As the doctors try and assess Sami’s neck and shoulder, Owens again comes at him, hurling him into the steps. He promised beforehand that Sami wouldn't be seen again after tonight, and he is trying to make good on that promise. He drags Zayn into the ring and intends to finish him off, but NXT GM William Regal jumps in to talk sense into him. Owens won’t listen so Regal grabs him by the face, but receives a vicious headbutt for his troubles. Owens is the best heel in the company. Easily. He decides to finish Sami off for good with a steel chair, only for SAMOA FUCKING JOE to make the save. Now there is a sight I never thought I would see in WWE. Superb hire from WWE though, because the guy has dominated the non-WWE scene for the past decade or so. Like Owens, Zayn, Neville and Itami before him, he has name value from outside of the company that means something to this audience and will guarantee quality matches on this show for the foreseeable. He looks to be in the best shape he has been in for years too. Naturally he is over immediately and in a big way. They save doing anything physical for a later date, simply going nose to nose as the building shakes with anticipation. Owens backs down and leaves, then comes back and leaves again, promising they will do it another time. The only negative to come out of this is that the way the angle was done, and indeed the way Sami dominated the match and barely took any bumps, suggests that Zayn will be out for a while and his injury is serious. That’s a real shame for him because he was on fire, and he certainly doesn't need WWE believing him to be an injury-prone guy like Daniel Bryan. That will nix any potential future push forever if he gets that tag with Vince.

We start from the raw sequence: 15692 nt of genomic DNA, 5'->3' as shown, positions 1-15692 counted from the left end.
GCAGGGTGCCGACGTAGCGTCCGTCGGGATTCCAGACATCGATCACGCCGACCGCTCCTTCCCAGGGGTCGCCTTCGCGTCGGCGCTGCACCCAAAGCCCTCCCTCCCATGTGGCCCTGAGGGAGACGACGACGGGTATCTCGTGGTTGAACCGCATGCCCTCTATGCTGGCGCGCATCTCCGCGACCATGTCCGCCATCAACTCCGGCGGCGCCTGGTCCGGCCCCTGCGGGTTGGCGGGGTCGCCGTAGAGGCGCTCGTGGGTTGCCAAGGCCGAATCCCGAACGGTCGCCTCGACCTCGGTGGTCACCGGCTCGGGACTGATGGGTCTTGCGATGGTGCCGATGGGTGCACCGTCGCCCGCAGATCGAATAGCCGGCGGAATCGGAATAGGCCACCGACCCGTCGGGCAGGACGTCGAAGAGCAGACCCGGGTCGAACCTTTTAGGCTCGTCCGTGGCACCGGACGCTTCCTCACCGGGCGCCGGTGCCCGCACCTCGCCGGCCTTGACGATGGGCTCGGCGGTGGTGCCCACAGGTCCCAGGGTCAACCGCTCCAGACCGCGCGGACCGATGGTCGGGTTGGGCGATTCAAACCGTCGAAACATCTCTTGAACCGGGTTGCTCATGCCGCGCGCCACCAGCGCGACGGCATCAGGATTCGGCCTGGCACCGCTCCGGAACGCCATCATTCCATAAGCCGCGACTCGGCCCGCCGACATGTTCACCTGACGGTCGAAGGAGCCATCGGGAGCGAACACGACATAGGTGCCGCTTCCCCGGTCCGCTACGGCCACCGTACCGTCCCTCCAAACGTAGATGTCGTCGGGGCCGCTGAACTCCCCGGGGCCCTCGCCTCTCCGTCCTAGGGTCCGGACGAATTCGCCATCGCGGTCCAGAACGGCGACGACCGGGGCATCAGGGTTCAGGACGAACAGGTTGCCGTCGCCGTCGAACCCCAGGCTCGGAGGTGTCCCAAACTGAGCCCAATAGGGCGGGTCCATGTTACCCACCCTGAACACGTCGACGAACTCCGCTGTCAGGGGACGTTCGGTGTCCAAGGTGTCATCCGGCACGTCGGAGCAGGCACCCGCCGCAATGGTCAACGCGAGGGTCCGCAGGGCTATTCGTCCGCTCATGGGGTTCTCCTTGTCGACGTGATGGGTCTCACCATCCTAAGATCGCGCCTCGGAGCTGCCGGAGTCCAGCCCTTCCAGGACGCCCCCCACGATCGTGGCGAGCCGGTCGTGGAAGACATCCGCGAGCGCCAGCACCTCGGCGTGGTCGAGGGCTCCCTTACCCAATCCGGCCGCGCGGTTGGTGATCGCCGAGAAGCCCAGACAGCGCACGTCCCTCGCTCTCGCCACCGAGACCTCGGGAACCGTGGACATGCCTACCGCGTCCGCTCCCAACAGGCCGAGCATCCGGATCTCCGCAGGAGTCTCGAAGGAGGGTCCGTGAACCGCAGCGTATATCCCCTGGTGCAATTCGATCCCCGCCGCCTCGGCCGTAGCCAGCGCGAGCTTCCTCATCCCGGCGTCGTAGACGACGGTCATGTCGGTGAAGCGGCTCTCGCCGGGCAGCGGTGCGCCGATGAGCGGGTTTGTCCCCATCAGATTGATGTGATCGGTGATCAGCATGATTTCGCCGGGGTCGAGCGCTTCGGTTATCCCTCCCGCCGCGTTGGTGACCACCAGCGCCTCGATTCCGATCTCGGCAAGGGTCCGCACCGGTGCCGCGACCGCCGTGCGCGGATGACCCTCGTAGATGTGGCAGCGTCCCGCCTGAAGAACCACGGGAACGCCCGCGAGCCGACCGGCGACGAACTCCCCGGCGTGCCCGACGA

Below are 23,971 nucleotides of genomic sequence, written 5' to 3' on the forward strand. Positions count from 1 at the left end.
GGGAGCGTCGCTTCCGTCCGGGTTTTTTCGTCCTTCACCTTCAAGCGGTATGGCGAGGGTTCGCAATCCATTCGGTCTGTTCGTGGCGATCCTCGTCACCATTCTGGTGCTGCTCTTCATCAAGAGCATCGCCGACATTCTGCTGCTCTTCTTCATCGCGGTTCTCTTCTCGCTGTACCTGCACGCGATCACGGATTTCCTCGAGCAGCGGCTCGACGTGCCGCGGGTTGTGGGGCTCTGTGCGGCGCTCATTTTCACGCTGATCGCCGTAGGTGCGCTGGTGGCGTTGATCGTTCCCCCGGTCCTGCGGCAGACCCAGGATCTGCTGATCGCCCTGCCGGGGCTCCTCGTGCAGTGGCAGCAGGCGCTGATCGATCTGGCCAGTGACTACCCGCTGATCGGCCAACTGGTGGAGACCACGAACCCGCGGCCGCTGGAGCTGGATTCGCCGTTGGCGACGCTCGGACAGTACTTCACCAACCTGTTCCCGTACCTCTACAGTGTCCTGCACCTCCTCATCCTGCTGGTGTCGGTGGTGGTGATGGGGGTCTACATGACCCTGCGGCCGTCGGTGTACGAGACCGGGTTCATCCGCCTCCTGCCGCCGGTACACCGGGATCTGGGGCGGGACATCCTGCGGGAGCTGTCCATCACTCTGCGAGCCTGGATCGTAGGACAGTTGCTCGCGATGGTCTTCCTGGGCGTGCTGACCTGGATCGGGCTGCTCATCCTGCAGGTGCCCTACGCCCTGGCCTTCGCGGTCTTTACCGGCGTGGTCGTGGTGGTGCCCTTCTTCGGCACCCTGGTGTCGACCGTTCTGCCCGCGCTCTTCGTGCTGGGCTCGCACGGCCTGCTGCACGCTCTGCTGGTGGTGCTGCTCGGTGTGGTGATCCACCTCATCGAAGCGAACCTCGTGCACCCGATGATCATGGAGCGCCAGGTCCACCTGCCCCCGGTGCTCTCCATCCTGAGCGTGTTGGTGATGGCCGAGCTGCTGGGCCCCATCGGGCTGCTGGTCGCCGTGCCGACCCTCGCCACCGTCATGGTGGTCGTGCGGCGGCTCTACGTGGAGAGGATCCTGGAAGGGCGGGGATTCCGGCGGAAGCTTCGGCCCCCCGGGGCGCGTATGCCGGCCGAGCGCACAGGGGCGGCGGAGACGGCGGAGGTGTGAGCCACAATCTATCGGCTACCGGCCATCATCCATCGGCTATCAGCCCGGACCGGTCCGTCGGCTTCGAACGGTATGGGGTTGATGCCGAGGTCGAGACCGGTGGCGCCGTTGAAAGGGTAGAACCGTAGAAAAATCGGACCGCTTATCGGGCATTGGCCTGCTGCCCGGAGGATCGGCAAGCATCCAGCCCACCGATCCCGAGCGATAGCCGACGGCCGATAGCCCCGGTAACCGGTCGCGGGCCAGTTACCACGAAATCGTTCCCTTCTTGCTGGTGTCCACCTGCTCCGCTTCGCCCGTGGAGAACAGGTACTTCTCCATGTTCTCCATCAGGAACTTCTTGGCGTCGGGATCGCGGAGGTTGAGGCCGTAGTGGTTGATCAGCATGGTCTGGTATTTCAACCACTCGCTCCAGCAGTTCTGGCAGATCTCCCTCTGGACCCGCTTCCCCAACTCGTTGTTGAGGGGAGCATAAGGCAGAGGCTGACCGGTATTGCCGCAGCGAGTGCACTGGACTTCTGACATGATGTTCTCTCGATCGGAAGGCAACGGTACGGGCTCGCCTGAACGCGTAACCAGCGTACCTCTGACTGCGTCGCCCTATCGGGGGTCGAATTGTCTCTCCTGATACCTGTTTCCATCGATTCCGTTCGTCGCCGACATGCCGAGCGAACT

Final Rating: ***
Summary: Tremendous. With not a bad match on the card and with the lesser contests kept brief, this was another remarkable effort from the NXT crew, who once again proved that they are superior to the main roster in almost every way. Even with the long-anticipated debut of TNA legend Samoa Joe, it was the women who stole the show. I hope Stephanie McMahon was watching closely as Becky Lynch and Sasha Banks assembled one of the best wrestling matches in WWE all year. Perfect storytelling, near-flawless execution and a crowd fully invested into every minute made it an NXT classic. Hopefully in years to come we will be talking about it as the match that changed perception of women’s wrestling in WWE, rather than looking back and longing for these days again because the two competitors are jobbing to Nikki Bella and Eva Marie in three minutes on Raw. As with practically every NXT special, you need to go out of your way to see this.